JPMorgan Chase reported better-than-expected first quarter profits Friday, despite what the bank described as soft loan growth.
Investors weren't pleased with the results though. Shares of the bank were trading lower.
Why was the market not impressed? If you dig deeper into the bank's profits, you'll find that $1.15 billion of the bank's $6.5 billion in net income came from releasing funds set aside to offset potential losses from faulty mortgage and credit card loans.
Investors typically don't like those types of profits since they are not a true indication of demand for the bank's services.
In JPMorgan's case these so-called reserve releases could continue to shore up profits for the next year or so, said RBC analyst Gerard Cassidy. After this billion dollar plus release, JPMorgan still holds $22 billion in reserves. Cassidy estimates that the bank might only ultimately need $15 billion.
On a per share basis, the bank posted a profit of $1.59. That topped analysts' forecasts of $1.40. But the bank's revenues of $25.8 billion narrowly missed expectations of $25.9 billion.
Economy improving, but small businesses worried: CEO Jamie Dimon said that overall he was optimistic. "We are seeing positive signs that the economy is healthy and getting stronger," Dimon said in a release.
But Dimon also noted that there are challenges. He said in the release that small businesses remain "cautious about the recovery and fiscal uncertainty, and are not investing their capital."
JPMorgan's executives said despite a slow loan growth environment in the first quarter, they are already seeing signs that next quarter could be stronger. RBC's Cassidy said the second quarter will "really tell the tale of whether the loan growth slowdown is something we have to be concerned about."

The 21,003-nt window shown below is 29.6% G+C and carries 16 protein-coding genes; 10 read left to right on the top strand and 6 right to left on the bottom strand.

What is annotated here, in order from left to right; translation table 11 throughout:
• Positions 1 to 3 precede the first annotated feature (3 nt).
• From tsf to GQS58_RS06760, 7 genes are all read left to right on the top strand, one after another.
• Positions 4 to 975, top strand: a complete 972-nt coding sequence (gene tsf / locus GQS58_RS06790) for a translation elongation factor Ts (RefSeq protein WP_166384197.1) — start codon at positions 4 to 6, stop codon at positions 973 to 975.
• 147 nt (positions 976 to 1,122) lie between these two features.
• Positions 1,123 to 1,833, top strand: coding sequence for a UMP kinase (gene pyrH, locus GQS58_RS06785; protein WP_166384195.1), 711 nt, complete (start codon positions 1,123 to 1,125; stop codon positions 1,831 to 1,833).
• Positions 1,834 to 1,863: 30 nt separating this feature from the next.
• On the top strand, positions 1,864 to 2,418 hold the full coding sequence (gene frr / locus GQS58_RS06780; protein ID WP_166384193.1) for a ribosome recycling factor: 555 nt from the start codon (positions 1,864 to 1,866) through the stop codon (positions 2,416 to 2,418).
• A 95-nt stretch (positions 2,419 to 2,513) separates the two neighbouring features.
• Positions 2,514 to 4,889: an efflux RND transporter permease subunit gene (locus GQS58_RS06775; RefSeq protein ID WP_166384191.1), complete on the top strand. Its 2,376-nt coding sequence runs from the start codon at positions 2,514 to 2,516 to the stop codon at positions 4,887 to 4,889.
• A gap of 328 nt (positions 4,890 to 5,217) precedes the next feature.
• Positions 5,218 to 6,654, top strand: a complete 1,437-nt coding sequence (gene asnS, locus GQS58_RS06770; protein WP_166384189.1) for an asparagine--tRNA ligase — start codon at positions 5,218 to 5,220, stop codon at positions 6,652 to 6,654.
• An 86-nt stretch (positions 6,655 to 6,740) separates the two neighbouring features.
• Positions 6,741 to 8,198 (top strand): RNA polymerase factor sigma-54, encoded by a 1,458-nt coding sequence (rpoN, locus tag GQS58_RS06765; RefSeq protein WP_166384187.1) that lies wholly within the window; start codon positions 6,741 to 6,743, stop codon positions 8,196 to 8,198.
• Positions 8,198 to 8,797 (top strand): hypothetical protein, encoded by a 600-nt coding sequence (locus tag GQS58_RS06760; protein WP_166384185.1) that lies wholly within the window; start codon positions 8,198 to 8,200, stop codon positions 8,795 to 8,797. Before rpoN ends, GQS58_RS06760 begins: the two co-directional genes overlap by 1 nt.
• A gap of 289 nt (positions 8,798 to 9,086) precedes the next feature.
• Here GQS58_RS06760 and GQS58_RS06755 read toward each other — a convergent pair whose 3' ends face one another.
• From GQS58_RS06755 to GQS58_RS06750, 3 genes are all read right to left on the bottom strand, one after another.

There are signs that JPMorgan and other big banks will struggle to continue generating strong profits from home loans.
Mortgage banking earnings decreased by 31% compared to the first quarter of 2012. Revenues and profits in the consumer and business banking segment were also down from a year ago.
During a call with analysts in January, Dimon had predicted that mortgage results would bounce around for several quarters.
One bright spot: Investment banking. Revenues in the segment increased by 9% and profits rose by 28%, largely driven by the underwriting of corporate bond offerings and a sharp uptick in bond and equity trading revenue.
Following the London Whale trading fiasco that has resulted in at least $5.8 billion in losses, JPMorgan has been under increased scrutiny from Washington.
Dimon reiterated during a conference call with analysts Friday that the bank's "top priority" is to make JPMorgan safer and comply with new banking regulations. He outlined this commitment in a letter released to shareholders earlier this week.
Dimon said the banking system has become safer and stronger since the financial crisis. "Certain activities that people didn't like are no longer being done," said Dimon.
Dimon on the defensive: Still, Dimon couldn't resist taking some jabs at regulators and lawmakers. He called on Washington to figure out when enough regulation is enough.
"I hope at one point we declare a victory and stop eating our young," said Dimon.
Dimon has also come under fire from some of his own investors. A shareholder proposal to separate the roles of chairman and CEO at JPMorgan will be voted on at the bank's annual meeting on May 22. Dimon, who currently holds both titles, said Friday it is ultimately for the bank's board of directors to decide whether the bank needs to split the positions.
Another new area of focus and cost: cybersecurity. Dimon said JPMorgan will spend $200 million this year to protect the bank against cyberattacks. "It's a big deal," Dimon said on another call with reporters.
Bank stocks have been on a tear this year following a hot 2012, which sets a high bar for bank earnings season. JPMorgan's shares are up 12% in 2013.
JPMorgan ( and )Wells Fargo (, which also released results Friday, are the first banks to report earnings. Wells Fargo's earnings also beat forecasts. But like JPMorgan, Wells Fargo's revenues were below estimates. Shares of Wells Fargo fell 2%. )